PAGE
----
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Know the West

Pastoral letter resonates

  Dear HCN,

Thank you for the copy of your story about the Catholic Church's pastoral letter to help people appreciate the sacred and divine nature of the Columbia River watershed (HCN, 9/11/00: Holy water: The Catholic Church seeks to restore the Columbia River and the church's relevance to the natural world).

I fell in love with the Snake River watershed, its river being a major tributary to the Columbia, when I worked for the U.S. Fish and Wildlife Service in Idaho for 16 years. I hunted and fished the Snake's tributaries; passed up an easy shot at a trophy elk I'd called from the brush at sunset because he, his cow, and calf were just too beautiful to kill; had my own near-death experience when my raft flipped in a steep Salmon River rapid; bicycled along the roads up the Boise and Salmon rivers with my 14-year-old daughter, now 20, from Caldwell, on the western edge of Idaho, to the town of Salmon; picked cherries with my family in Emmett Valley; took my 10-year-old son on a two-day horse pack trip near McCall that he, now 25, still talks about; participated on the federal-state team that prepared the Idaho State Water Plan; wrung my hands when the Bureau of Reclamation built Teton Dam on a blue-ribbon trout stream in eastern Idaho and I witnessed more destruction when the dam broke and sent tons of water careening downstream; saw the devastation wrought by clear-cutting and past and present mining; realized the incompatibility between anadromous fish and big dams; and, as Aldo Leopold said, felt the deep frustration of a doctor who understands the cause of his patient's decline, but can do little to stop it.

I've managed, with some difficulty, to make the transition from nearly pristine Idaho to decidedly urban and very busy California. Just before I moved to Santa Cruz, I sold my rifle and gave away my fishing gear. I knew the often idyllic life I'd enjoyed was behind me; I didn't know what was ahead.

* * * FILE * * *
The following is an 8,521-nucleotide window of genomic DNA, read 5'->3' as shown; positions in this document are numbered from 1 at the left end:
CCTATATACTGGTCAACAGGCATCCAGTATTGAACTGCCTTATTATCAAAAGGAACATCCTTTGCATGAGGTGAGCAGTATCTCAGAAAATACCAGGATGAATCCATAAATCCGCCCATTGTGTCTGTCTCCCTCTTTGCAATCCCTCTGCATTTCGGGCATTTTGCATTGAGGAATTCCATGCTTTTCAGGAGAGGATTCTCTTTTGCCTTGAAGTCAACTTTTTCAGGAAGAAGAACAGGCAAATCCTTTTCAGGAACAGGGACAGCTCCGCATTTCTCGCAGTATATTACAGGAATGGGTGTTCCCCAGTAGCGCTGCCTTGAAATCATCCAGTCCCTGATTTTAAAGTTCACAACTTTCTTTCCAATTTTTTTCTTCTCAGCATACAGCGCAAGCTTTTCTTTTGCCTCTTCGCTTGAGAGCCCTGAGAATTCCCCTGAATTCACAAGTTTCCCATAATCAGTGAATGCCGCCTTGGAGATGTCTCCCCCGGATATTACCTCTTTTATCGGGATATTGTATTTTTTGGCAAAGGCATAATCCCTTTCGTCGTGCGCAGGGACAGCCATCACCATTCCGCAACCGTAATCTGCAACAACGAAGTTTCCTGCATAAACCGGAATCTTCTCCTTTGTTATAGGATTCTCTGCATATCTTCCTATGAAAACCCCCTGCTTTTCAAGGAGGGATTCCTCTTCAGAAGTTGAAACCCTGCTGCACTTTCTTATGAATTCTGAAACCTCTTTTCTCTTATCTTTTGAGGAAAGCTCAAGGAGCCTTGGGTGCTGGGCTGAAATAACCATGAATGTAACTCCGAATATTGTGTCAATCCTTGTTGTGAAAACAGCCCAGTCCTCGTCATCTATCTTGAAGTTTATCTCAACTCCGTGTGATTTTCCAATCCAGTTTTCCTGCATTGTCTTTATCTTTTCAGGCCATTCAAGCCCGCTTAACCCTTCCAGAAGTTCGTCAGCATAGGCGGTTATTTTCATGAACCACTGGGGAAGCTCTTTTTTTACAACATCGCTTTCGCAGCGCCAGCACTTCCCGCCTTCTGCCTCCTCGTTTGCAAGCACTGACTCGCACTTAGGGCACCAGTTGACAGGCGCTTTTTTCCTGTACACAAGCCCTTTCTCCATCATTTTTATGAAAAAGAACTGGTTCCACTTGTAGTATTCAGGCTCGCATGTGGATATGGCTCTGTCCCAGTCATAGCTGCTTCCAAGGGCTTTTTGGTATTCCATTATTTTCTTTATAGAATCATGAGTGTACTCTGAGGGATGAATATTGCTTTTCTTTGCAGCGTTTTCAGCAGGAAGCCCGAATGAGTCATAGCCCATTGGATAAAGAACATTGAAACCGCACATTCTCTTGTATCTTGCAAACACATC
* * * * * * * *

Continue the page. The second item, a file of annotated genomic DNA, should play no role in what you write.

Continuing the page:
In California, my attitude about the environment changed. I concluded that sport hunting, while fostering a positive attitude toward nature, nevertheless limits a much more rewarding appreciation of God's creatures and their habitat. I realized that as a hunter I was selfishly exploiting the animals and their environment, a little like miners and dam builders.

In a sense, my change of attitude mirrors the change the Catholic bishops seem to be seeking with their pastoral letter. They want people to know that when, in Genesis 1:28, God says, "Be fruitful and multiply, and fill the earth and subdue it ..." (King James Version), God meant for man to be a steward, not a destroyer, of God's creation. The Columbia River watershed is an example of God's creation in desperate need of stewardship. The bishops are asking members of the deeply entrenched opposing sides to focus on the health of the whole watershed, not on their parochial, and often selfish, interests. It's a huge job.

Thank you again for bringing this issue to my attention and for renewing my love for the Columbia River watershed. I'm now a little homesick for Idaho, but tomorrow I'll be fine. I'll ride my bike along the ocean shore and into the redwood forest. I'll watch black-tailed deer feed in a meadow, see gray whales migrating north past Santa Cruz to the Bering Sea, and ride the oldest roller coaster on the West Coast, and I'll be fine, really.

James A. Nee
Santa Cruz, California

The writer is a member of the San Agustin Catholic Community in Scotts Valley.